Darjeeling tea is rich in flavonoids, namely, thearubigins and theaflavins, that help keep arteries free of fat. This tea enables the body to receive and absorb nutrients from the diet.

Regular consumption of Darjeeling tea can help improve heart health Darjeeling tea helps reduce stubborn body fat through polyphenols. The availability of these extensive components helps break down fat and provide energy to the body.

5 Common Types of Oolong Tea

A cup of freshly brewed Oolong tea.
These types of oolongs are dark in color and heavily oxidized

1. Wuyi Oolong Tea

This is also referred to as Da Hong Pao. These types of oolongs are dark in color and heavily oxidized. Their sharp, smoky flavor makes Wuyi unique among oolong teas. It is one of the most expensive and high-quality teas globally and can cost up to $1,000,000 per kilogram.

2. Phoenix Tea 

Produced in China’s Guangdong province, Phoenix tea is also referred to as Dan Chong or Dan Cong, which means “single bush.” Leaves are harvested from one tea plant, and each bush has a different taste. Phoenix teas are popular due to their natural flavors and aromas of fruits and flowers.

3. High Mountain Oolong Tea 

A combination of a variety of seasonal oolongs, these teas are grown in the highest mountains of Taiwan at altitudes higher than 3,350 feet. They include Wu She, Alishan, and Yu-Shan.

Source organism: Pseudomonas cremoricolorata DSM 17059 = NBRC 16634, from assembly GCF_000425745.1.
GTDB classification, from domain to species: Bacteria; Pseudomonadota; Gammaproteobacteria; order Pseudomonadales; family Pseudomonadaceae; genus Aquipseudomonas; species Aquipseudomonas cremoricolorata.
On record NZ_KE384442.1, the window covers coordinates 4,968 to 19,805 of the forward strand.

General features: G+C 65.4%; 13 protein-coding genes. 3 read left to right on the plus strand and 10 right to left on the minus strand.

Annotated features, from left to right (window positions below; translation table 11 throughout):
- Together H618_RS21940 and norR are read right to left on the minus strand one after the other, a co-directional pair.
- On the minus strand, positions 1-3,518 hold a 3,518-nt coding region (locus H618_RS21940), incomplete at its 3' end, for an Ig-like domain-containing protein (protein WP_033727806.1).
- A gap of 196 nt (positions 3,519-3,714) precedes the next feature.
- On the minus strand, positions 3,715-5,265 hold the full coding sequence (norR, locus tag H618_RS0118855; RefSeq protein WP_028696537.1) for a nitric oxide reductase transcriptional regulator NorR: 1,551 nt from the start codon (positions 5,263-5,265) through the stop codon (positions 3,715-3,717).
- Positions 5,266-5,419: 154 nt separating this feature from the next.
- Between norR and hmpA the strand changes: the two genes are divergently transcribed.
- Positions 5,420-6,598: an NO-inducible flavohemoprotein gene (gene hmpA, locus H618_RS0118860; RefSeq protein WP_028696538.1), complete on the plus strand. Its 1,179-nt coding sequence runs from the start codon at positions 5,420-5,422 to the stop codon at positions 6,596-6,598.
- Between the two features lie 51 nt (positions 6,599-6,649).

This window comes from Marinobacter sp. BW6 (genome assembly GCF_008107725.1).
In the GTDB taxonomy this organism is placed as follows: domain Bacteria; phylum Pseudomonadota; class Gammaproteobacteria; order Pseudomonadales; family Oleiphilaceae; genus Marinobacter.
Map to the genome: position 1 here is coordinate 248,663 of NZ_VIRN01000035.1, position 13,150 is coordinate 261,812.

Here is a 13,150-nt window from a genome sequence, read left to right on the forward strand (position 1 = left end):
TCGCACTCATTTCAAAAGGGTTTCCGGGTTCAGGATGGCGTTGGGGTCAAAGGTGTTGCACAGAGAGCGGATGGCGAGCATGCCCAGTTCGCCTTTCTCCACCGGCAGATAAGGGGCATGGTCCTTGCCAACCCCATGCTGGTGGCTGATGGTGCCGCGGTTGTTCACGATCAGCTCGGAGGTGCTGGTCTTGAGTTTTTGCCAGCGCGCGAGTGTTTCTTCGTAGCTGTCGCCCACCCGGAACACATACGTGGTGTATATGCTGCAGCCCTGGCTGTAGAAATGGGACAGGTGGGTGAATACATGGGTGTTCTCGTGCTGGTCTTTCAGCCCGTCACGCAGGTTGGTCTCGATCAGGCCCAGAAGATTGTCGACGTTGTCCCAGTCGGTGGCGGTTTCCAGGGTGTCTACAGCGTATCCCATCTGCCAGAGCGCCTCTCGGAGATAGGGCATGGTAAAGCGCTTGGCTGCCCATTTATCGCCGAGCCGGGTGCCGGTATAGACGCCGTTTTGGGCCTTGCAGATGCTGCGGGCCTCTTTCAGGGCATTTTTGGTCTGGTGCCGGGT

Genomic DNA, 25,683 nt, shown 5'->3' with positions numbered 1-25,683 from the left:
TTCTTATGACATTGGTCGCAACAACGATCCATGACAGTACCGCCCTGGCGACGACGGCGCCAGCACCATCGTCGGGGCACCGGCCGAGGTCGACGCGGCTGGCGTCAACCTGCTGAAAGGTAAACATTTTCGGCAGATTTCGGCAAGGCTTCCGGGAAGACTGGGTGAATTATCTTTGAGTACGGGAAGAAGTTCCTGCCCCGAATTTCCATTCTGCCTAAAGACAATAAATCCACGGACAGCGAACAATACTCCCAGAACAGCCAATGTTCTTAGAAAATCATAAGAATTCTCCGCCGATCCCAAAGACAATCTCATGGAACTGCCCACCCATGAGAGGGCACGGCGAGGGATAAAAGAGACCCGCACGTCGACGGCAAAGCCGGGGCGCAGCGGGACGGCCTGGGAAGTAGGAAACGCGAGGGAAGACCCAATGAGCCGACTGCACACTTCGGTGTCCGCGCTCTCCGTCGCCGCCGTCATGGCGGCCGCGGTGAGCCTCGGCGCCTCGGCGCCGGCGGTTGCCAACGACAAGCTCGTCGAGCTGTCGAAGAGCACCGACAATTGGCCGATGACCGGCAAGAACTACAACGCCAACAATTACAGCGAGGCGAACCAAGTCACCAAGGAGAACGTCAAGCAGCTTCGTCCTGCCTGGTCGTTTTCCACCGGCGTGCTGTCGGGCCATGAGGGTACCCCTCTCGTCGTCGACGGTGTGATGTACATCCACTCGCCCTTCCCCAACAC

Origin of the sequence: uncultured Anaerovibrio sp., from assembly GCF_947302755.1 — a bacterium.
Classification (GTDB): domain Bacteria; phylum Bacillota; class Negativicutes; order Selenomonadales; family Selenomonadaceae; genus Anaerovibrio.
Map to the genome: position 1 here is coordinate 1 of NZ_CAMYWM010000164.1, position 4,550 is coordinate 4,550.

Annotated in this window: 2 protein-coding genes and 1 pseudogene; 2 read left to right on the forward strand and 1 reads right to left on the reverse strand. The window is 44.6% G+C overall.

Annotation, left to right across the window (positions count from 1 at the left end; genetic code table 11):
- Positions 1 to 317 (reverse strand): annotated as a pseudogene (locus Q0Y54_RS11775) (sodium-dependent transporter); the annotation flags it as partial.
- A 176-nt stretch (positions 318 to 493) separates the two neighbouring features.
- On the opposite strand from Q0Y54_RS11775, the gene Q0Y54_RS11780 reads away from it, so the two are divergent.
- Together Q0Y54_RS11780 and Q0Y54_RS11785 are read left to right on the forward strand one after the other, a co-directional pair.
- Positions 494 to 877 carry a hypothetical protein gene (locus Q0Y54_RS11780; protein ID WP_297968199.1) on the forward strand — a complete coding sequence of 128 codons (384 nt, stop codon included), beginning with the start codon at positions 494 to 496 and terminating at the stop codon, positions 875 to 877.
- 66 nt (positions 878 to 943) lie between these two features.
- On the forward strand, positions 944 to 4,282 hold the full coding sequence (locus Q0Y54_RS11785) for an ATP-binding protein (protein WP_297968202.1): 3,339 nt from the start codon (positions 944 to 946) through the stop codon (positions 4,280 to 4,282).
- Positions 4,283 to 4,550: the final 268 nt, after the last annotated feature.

4. Milk Oolong Tea 

Milk Oolong tea is also commonly known as Jin Xuan tea, Golden Daylily tea, or Nai Xiang tea. This yellow oolong is named for its creamy color. This tea boasts a creamy flavor and ends with a smooth finish. 

5. Iron Goddess of Mercy 

This loose-leaf tea is the most famous Chinese tea grown in the high mountainous region of the southern Fujian province. Peachy notes deliver nutty undertones.

5 Common Types of Darjeeling Tea

1. Darjeeling First Flush Tea

The first tea harvested after the winter dormancy is called the first flush. This tea is light and clear in color, with tea leaves that give a flowery scent. This is the most expensive flush tea due to its freshness and color.

2. Darjeeling Second flush tea

The second flush delivers a dark, amber color and strong flavor caused by unique weather and plant types. Most people prefer their flavor.

3. Darjeeling Third Flush Tea

This flush is less expensive than the others. If brewed, this flush forms a dark or coppery-colored tea. Autumn Darjeeling leaves are larger compared to other seasons.

4. In-between Flush Tea

This tea has the same characteristics as the first flush, Darjeeling but is slightly lower in quality.

5. Monsoon Flush Tea

This tea is commonly used for masala chai and is rarely exported. It is more oxidized and sold at lower prices.

Final Word on Oolong Tea vs. Darjeeling Tea

Although both Oolong and Darjeeling teas are grown on the same bush, growing in China or India, and preparation methods create distinctive flavors and offer health benefits. Instead of worrying about oolong or Darjeeling tea, why not try them both and see which best suits you?


  • Aisling O'Connor

    Aisling is an Irish food and drinks writer and journalist fueled by coffee and herbal tea. She followed up her journalism degree with nutrition studies. Find Aisling on LinkedIn.